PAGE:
30 November 2010
Pumpkin Soup & Eating Local
Pumpkin Soup (amended from recipe found here)
4 cups chicken stock
2 cups vegetable stock
1 1/2 teaspoons salt
4 cups cubed fresh pumpkin
1 teaspoon fresh parsley
1 cup chopped onion
1/2 teaspoon chopped fresh thyme
1 clove garlic, minced
1/2 cup reduced fat milk
5 whole black peppercorns
1. Heat stock, salt, pumpkin, onion, thyme, garlic, and peppercorns. Bring to a boil, reduce heat to low, & simmer for 30 minutes uncovered.
2. Puree the soup in small batches (1 cup at a time) using a good processor or blender.
3. Return to pan & bring to a boil again. Reduce heat to low & simmer for another 30 minutes, uncovered. Stir in milk. Pour into soup bowls & enjoy with whole wheat bread or crackers.
This soup was yummy, but I might do some things different next time. First, I think I would add some other flavor: either curry spices, nutmeg, or other veggies. It may be that my cold has taken away my taste buds, but this soup seemed slightly bland to me. Further, I would definitely have thrown it all in the slow cooker for the day, rather than standing over it on the stove. But I'm a slow cooker kind of gal.
I love experimenting with new vegetables that are in season. There are so many reasons to shop seasonal & local. This morning, I read a great article in the December 2010 issue of Women's Health Magazine about one guy, Tyler Florence, who promotes eating from your locale. I thought I'd sum up his main points to emphasize their importance:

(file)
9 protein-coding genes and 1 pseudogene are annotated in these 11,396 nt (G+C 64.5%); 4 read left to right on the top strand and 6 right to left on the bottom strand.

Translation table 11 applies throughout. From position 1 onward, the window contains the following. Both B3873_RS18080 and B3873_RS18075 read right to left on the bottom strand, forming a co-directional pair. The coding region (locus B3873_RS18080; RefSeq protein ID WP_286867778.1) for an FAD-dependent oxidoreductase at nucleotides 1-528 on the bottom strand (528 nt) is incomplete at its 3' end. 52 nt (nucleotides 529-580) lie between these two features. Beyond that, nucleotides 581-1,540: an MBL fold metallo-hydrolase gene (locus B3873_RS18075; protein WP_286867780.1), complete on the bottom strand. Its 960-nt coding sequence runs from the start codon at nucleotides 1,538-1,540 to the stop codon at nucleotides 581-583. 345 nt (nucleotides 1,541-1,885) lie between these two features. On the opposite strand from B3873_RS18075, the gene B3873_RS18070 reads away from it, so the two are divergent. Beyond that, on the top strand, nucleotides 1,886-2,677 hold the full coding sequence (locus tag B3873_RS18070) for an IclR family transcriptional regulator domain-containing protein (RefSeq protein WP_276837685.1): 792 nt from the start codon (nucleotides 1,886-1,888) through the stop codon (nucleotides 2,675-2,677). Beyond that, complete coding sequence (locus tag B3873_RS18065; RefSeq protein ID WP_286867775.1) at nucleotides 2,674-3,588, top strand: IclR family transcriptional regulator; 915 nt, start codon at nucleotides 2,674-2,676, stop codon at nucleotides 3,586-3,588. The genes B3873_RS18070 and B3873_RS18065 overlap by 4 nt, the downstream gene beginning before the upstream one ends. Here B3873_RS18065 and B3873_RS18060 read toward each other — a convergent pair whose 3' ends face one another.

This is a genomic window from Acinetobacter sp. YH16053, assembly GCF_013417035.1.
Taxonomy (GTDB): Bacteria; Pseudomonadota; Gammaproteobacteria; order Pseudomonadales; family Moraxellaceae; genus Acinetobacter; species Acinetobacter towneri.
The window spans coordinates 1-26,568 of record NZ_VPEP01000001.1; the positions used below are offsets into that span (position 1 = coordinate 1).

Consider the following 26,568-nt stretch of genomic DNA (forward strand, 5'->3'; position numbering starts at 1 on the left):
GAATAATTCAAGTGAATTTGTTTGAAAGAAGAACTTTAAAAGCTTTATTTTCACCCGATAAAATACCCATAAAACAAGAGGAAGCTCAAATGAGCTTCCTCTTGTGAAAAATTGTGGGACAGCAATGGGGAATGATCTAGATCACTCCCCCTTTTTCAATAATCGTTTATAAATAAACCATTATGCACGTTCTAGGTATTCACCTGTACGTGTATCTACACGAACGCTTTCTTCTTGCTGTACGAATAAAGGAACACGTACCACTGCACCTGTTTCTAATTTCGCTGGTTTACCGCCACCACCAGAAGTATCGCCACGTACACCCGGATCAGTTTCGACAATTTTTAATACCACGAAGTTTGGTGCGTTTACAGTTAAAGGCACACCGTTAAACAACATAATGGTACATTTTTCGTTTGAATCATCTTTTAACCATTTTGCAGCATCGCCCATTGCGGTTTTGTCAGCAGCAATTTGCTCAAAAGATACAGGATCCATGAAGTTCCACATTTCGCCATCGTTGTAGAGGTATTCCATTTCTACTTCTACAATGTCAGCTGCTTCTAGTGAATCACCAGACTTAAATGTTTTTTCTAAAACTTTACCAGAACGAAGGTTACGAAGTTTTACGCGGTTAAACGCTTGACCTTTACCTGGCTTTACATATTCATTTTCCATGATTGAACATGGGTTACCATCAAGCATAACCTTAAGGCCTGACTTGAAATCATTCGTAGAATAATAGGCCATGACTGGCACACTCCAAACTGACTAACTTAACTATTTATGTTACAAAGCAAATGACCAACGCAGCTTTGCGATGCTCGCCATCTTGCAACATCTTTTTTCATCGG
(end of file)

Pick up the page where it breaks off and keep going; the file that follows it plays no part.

1. Locally produced foods don't add miles onto your meal, so they are greener.
2. They aren't pumped with preservatives to stay fresh while they travel to you.
3. They are harvested at a riper state, since they don't have to travel as long to get to you. (I might also add that Michael Pollan states in his book In Defense of Food that riper fruits have more nutrients, since it is at that point that the seeds are ready to germinate, & thus the plant wants its fruit to be the most enticing and/or to soften & fall off onto the ground in order to spread the seeds.)
4. Eating locally supports local jobs & community.
So run over to your farmer's market if you're lucky enough to still have them in your town, & try something new with the autumn produce it has to offer! Here's another delicious squash recipe to try. Or, if you have a day to spare, take a drive to a nearby farm, orchard, or ranch & get it straight from the source! Jonty & I are thinking of doing that later this week, weather permitting.